#Tweetingit – There’s not much to say except that this is an absolute must-see.
Knife Edge is an all-singing, all-dancing performance. Being British, and therefore the natural enemy of enthusiasm, song and dance, I was initially terrified, because in an immersive, 4th wall-breaking theatre, there is a spectrum from Secret Cinema (fantastic) to the nightmarish hell-realm known as Butlins. Joined by 48 other audience members in varying states of bafflement, we were led inside what looked like the quintessential Shoreditch warehouse hipster rave venue, complete with exposed brickwork, an atmosphere of dry ice, and at least one audience member who… vapes.
Following the story of The Girl With No Name, a 17-year-old girl g
rowing up in a hostel, beautiful and fierce, her mother dead and her father absentee, full of rage, in a caustic relationship with a 21-year-old aspiring hood rat. The commencement of the play was announced by a loud bongo drum solo, and each scene change (often corresponding with following the cast to a new room) was signalled by similar musical interludes. The characters wander through the crowd, bright strobe lights and music (both live and recorded) accentuating the mood.
The performance features fantastic, pseudo-ridiculous lines that ring entirely true, including:
“Babes, I can’t adopt you. I’m your dad,” and others, perfectly summarising the emotionally supportive waster parent.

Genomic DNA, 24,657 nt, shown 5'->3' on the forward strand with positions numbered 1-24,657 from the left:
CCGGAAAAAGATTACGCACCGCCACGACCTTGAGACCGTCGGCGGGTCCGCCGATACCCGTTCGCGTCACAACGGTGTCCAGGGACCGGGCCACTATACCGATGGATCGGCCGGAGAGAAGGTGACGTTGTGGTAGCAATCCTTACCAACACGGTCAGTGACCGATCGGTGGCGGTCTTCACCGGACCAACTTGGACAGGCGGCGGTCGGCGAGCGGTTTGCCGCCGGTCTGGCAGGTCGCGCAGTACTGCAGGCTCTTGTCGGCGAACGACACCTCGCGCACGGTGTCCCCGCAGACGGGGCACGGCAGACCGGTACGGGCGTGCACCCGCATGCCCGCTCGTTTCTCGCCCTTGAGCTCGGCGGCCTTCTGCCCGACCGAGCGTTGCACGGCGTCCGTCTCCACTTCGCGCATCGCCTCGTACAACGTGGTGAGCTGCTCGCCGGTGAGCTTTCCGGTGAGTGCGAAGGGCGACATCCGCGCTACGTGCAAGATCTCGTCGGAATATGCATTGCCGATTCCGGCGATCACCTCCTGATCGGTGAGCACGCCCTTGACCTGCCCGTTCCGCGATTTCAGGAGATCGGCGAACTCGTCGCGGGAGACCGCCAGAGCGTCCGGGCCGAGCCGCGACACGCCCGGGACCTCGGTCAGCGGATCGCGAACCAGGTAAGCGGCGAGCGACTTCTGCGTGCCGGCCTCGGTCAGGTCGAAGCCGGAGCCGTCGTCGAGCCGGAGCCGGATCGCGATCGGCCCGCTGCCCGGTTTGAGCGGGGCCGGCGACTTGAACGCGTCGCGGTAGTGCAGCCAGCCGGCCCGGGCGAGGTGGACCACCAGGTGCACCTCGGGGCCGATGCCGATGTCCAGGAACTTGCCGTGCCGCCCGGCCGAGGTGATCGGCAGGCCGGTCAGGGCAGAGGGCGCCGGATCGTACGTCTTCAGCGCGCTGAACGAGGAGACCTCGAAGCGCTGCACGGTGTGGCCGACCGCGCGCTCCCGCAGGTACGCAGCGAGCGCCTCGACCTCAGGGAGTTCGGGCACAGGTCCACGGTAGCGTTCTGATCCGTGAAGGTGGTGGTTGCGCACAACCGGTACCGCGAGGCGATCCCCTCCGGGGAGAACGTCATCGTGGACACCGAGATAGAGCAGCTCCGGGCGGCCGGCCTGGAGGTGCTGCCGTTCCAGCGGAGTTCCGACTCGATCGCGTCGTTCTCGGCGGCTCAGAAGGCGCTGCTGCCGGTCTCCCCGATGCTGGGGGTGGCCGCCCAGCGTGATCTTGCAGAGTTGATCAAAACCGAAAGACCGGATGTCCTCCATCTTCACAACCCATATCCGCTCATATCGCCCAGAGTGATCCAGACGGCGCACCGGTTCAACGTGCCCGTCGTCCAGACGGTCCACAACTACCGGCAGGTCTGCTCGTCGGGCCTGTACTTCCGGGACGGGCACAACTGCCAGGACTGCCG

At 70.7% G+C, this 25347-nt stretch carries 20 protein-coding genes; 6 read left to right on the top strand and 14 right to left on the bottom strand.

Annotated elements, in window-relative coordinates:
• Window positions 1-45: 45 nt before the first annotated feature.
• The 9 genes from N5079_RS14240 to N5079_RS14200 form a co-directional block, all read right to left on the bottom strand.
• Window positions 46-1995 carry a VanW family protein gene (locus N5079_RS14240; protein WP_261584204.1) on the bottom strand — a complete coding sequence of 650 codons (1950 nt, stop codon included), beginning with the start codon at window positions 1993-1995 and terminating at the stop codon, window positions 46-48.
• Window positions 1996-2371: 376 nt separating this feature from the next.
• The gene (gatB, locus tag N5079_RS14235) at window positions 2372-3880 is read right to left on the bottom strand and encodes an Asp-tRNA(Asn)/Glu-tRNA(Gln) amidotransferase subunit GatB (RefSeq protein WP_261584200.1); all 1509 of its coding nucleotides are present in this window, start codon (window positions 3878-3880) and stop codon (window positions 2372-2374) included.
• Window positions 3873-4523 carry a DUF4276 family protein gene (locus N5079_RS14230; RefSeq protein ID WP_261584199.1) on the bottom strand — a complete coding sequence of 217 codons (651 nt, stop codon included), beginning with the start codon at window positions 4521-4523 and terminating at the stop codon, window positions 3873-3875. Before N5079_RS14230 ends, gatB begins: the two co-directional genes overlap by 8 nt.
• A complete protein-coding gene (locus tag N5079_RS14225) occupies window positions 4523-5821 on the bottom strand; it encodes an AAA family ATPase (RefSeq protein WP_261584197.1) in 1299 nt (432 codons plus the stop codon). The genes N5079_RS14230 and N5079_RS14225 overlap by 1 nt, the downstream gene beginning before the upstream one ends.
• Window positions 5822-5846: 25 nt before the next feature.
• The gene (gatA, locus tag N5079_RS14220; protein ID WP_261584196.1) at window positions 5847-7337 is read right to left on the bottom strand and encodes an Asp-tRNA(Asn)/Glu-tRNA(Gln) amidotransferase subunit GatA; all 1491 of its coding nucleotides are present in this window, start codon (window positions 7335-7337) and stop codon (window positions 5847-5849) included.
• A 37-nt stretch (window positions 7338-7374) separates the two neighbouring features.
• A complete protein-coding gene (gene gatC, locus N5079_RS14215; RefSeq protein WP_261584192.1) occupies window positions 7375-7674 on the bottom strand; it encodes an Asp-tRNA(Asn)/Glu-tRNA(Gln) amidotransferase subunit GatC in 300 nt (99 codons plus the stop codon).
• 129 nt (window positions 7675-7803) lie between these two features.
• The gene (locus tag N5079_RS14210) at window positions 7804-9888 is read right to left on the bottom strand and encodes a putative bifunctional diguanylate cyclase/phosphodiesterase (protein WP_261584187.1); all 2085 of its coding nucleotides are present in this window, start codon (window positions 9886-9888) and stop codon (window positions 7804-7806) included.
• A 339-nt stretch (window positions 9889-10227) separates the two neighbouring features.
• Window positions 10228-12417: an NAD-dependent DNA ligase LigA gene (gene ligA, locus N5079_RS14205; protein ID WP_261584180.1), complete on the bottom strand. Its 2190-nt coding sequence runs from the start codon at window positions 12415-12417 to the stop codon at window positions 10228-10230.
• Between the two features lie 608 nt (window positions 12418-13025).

The chorus serves as an external set of figures, removed from time, given some manner of awareness of the story, but unreliable as narrators, contradicting one another about the story as if they remember it differently, but occasionally speaking about the story as if it is still ongoing, speaking about “what the story needs” as if it is still being written, and actively referencing other plays/books (particularly The Curious Incident of the Dog in the Night-Time).
Strong themes of classical Greek literature (which I won’t spoil for you) and satire of famous figures (the pretentious ex-con called Ralph, who militantly insists that his name be pronounced ‘Rafe’) blend to form an eclectic mixture thoroughly enjoyable to behold. Billed as a play beginning with a murder and ending with a feast, it is more a play about tragedy and redemption, about taking base ingredients and combining them to form something spectacular.
An inspiring production in its own right, only aided by the remarkable facts that 90% of the cast are amateurs, that the story is heavily inspired by the truth, and that the charity behind the play is doing divine work with those in need. I solemnly swear that I loved the play before being fed, as well.
Company – The Big House
Running until 12th June
More information and tickets http://thebighouse.uk.com/
Reviewer – Joshua McLoughlin